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Focus areas / Natural resources


A growing number of companies are implementing increasingly sustainable business models. But change is too slow to respond to the climate crisis and the rapid depletion of natural resources. 

Turning the tide on climate change

The climate crisis is the greatest challenge of our time. People living in poverty are often disproportionately affected, as livelihoods are increasingly threatened by extreme weather conditions and competition over natural resources.

Business actors are key to mitigate climate change, not only by reducing their own emissions but by working with rather than against governments towards stronger climate policies. With its potential to direct resources towards clean energy industries, the finance sector is also imperative to turn the tide on climate change.

Respect for ecosystems and human rights

Natural resources are needed to produce everything from t-shirts to laptops. However, the extraction and management of the world’s resources is too often unsustainable, leading to pollution and biodiversity loss.

Corporations need to develop business models that respect the limits for what the world’s ecosystems can endure, as well as the rights of local populations. In countries where states fail to fulfil their human rights and environmental protection obligations, thorough due diligence processes are particularly important.

Swedwatch´s approach
Working with key stakeholders, Swedwatch puts the spotlight on urgent global human rights and environmental justice issues, from the finance sector’s role in fossil fuel production to deforestation caused by palm oil plantations and water shortages linked to vegetable exports. Through investigations and dialogue, we urge companies to take a more responsible approach to their impact on natural resources and local communities. We also support communities and workers in their dialogue and engagement with businesses and authorities to defend their livelihoods.

Head of Unit Natural Resources
Hannah CV pic

Hannah Peters

+46 (0)73 223 02 87

Snapshots of our work on natural resources


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Heavy polluters vs local rights

Liberia_report_cover_forWeb20210219 (1)Natural rubber is used in products ranging from car tyres to clothes. It is also one of the world’s worst water polluting industries.

In a project conducted in collaboration with Source International and Liberian Green Advocates International, Swedwatch investigated claims that global tyre giant Bridgestone Corporation and a subsidiary in Liberia caused environmental pollution around its rubber processing plant.

In the project, air and water samples from around the rubber processing site found dangerous levels of heavy metals in drinking water, and large dust particles in the air. Swedwatch and the project partners called on the company to urgently conduct human rights due diligence and a human rights and environmental impact assessment, to share results with local communities and to rectify any shortcomings.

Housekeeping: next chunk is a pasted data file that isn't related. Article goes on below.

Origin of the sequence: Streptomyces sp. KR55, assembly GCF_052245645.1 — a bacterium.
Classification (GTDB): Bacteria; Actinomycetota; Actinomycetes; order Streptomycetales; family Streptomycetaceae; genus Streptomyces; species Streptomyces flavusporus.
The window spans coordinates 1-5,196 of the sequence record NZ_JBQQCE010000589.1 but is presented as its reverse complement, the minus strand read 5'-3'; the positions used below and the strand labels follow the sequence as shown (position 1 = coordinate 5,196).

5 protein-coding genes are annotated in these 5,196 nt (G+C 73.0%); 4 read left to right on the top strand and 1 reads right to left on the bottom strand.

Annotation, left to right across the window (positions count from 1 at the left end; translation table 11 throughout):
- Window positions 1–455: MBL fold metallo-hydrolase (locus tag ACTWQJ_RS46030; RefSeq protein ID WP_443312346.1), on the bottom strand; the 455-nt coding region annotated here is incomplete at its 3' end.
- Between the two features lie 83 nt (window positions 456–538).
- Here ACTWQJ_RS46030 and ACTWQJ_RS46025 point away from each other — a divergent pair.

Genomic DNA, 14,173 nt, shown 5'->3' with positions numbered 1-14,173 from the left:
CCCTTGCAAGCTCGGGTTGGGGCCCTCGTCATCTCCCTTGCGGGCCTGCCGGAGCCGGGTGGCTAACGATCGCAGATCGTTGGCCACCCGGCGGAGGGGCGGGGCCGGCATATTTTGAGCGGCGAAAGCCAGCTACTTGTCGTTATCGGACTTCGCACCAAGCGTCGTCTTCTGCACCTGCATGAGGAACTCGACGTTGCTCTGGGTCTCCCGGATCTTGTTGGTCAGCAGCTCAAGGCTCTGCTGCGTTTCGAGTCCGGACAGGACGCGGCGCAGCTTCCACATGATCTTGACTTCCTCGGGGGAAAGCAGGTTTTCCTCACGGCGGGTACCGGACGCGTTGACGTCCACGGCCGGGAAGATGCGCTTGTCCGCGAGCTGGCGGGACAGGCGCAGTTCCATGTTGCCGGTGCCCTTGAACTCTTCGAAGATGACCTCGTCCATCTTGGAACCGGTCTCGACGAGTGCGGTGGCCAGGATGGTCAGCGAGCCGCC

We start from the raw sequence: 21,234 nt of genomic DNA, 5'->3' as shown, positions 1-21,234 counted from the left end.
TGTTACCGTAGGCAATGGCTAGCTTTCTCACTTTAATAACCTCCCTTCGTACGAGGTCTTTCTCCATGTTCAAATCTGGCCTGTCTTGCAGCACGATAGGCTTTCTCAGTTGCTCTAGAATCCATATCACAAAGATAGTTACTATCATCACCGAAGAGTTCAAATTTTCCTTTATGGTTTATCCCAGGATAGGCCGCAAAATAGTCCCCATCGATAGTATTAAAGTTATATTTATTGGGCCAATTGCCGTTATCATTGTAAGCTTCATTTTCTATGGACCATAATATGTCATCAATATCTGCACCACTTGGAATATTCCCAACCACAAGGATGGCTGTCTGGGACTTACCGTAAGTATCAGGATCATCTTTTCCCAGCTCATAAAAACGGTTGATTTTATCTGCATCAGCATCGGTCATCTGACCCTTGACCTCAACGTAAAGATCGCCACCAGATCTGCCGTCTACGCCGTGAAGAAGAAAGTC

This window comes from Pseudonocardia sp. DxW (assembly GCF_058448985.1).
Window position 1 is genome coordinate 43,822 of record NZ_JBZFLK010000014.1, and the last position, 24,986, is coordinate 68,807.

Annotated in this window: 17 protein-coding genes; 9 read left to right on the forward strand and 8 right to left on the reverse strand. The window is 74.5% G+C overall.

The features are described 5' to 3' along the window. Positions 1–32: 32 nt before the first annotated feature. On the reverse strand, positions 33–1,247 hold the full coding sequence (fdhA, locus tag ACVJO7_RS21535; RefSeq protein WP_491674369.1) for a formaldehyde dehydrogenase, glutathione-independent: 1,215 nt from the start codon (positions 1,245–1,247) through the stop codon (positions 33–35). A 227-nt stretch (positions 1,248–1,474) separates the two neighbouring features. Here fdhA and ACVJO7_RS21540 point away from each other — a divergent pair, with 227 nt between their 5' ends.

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Export credits up in smoke

up in smokeDespite the climate commitments in the Paris Agreement, a Swedwatch investigation revealed how European state-backed export credits have contributed to expanding South Africa’s coal industry.

The Swedwatch report Up in Smoke also highlighted the adverse local impacts of the coal industry, and urged governments to stop export credits associated with coal projects and to increase transparency around state support to fossil fuels.

Swedwatch’s advocacy contributed to reducing support to companies exporting to the coal sector. During the course of Swedwatch’s work on the issue, Sweden’s export credit agency announced an end to all export credits to exploration, extraction and transportation of coal by the end of 2020.

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The Addax Bioenergy project in Sierra Leone was part funded by European development finance institutions and negatively impacted local communities’ access to land and water.

Irresponsible exits

Swedwatch has for many years worked to raise awareness in the investor community on how the lack of responsible exit strategies, when investors pull out of large-scale land projects, have resulted in severe human rights implications for local communities.

In one case Swedwatch engaged with Swedish development finance institution Swedfund over its withdrawal from an ethanol project in Sierra Leone which contributed to loss of livelihoods and nearly 3,000 jobs.

In related projects, Swedwatch has engaged both with government agencies and communities, advocating for stronger policies on exits, human rights due diligence processes and access to remedy in land investments.


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Food imports and water scarcity

SmallLarge-scale agricultural projects often entail human rights risks, including effects on livelihoods and access to water.

Together with Peruvian civil society organisation Codehica, Swedwatch highlighted how excessive water use from commercial vegetable production severely affected communities in the Ica Valley of Peru. 

As part of the collaboration, the report To the last drop called on companies importing produce from water-stressed areas to conduct human rights due diligence, while acknowledging the importance of vegetable production for local employment. After extensive dialogue with communities, civil society representatives, workers, producers and buyers, several companies pledged to ensure that conditions were improved.

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